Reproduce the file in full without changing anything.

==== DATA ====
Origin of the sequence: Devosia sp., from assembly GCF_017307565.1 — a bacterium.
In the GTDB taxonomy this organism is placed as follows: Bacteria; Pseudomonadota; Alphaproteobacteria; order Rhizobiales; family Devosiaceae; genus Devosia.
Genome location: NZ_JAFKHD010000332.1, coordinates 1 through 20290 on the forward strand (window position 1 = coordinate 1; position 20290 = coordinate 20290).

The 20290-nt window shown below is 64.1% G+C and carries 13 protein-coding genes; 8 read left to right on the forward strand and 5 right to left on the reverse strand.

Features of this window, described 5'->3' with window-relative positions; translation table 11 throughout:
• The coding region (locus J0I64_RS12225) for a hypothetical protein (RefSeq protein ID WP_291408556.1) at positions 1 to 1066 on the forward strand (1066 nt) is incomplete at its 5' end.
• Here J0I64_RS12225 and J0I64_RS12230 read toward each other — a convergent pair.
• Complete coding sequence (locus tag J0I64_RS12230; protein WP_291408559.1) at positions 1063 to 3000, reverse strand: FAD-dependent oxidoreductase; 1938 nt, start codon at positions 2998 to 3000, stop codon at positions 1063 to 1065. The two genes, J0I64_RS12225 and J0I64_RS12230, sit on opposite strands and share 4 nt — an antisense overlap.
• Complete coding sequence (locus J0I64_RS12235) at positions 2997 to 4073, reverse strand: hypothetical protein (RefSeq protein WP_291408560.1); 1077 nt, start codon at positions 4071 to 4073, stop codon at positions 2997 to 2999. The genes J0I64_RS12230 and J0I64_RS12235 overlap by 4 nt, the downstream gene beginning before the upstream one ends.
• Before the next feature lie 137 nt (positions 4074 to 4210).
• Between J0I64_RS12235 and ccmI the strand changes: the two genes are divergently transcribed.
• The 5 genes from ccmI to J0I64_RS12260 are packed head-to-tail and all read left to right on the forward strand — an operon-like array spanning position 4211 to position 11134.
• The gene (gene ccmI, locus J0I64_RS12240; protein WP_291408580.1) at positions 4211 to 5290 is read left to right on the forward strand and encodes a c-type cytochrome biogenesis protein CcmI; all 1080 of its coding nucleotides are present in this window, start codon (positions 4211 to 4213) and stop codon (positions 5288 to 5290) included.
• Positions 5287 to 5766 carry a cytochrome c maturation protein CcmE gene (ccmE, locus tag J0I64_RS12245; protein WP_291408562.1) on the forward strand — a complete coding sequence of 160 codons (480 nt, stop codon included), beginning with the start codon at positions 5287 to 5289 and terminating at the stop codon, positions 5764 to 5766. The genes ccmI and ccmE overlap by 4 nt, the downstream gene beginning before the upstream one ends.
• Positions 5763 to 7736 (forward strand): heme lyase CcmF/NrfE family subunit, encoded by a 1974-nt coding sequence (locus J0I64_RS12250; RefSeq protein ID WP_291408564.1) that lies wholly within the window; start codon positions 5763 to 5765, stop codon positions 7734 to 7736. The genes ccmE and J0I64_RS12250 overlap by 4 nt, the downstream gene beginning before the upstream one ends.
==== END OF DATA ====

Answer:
Origin of the sequence: Devosia sp., from assembly GCF_017307565.1 — a bacterium.
In the GTDB taxonomy this organism is placed as follows: Bacteria; Pseudomonadota; Alphaproteobacteria; order Rhizobiales; family Devosiaceae; genus Devosia.
Genome location: NZ_JAFKHD010000332.1, coordinates 1 through 20290 on the forward strand (window position 1 = coordinate 1; position 20290 = coordinate 20290).

The 20290-nt window shown below is 64.1% G+C and carries 13 protein-coding genes; 8 read left to right on the forward strand and 5 right to left on the reverse strand.

Features of this window, described 5'->3' with window-relative positions; translation table 11 throughout:
• The coding region (locus J0I64_RS12225) for a hypothetical protein (RefSeq protein ID WP_291408556.1) at positions 1 to 1066 on the forward strand (1066 nt) is incomplete at its 5' end.
• Here J0I64_RS12225 and J0I64_RS12230 read toward each other — a convergent pair.
• Complete coding sequence (locus tag J0I64_RS12230; protein WP_291408559.1) at positions 1063 to 3000, reverse strand: FAD-dependent oxidoreductase; 1938 nt, start codon at positions 2998 to 3000, stop codon at positions 1063 to 1065. The two genes, J0I64_RS12225 and J0I64_RS12230, sit on opposite strands and share 4 nt — an antisense overlap.
• Complete coding sequence (locus J0I64_RS12235) at positions 2997 to 4073, reverse strand: hypothetical protein (RefSeq protein WP_291408560.1); 1077 nt, start codon at positions 4071 to 4073, stop codon at positions 2997 to 2999. The genes J0I64_RS12230 and J0I64_RS12235 overlap by 4 nt, the downstream gene beginning before the upstream one ends.
• Before the next feature lie 137 nt (positions 4074 to 4210).
• Between J0I64_RS12235 and ccmI the strand changes: the two genes are divergently transcribed.
• The 5 genes from ccmI to J0I64_RS12260 are packed head-to-tail and all read left to right on the forward strand — an operon-like array spanning position 4211 to position 11134.
• The gene (gene ccmI, locus J0I64_RS12240; protein WP_291408580.1) at positions 4211 to 5290 is read left to right on the forward strand and encodes a c-type cytochrome biogenesis protein CcmI; all 1080 of its coding nucleotides are present in this window, start codon (positions 4211 to 4213) and stop codon (positions 5288 to 5290) included.
• Positions 5287 to 5766 carry a cytochrome c maturation protein CcmE gene (ccmE, locus tag J0I64_RS12245; protein WP_291408562.1) on the forward strand — a complete coding sequence of 160 codons (480 nt, stop codon included), beginning with the start codon at positions 5287 to 5289 and terminating at the stop codon, positions 5764 to 5766. The genes ccmI and ccmE overlap by 4 nt, the downstream gene beginning before the upstream one ends.
• Positions 5763 to 7736 (forward strand): heme lyase CcmF/NrfE family subunit, encoded by a 1974-nt coding sequence (locus J0I64_RS12250; RefSeq protein ID WP_291408564.1) that lies wholly within the window; start codon positions 5763 to 5765, stop codon positions 7734 to 7736. The genes ccmE and J0I64_RS12250 overlap by 4 nt, the downstream gene beginning before the upstream one ends.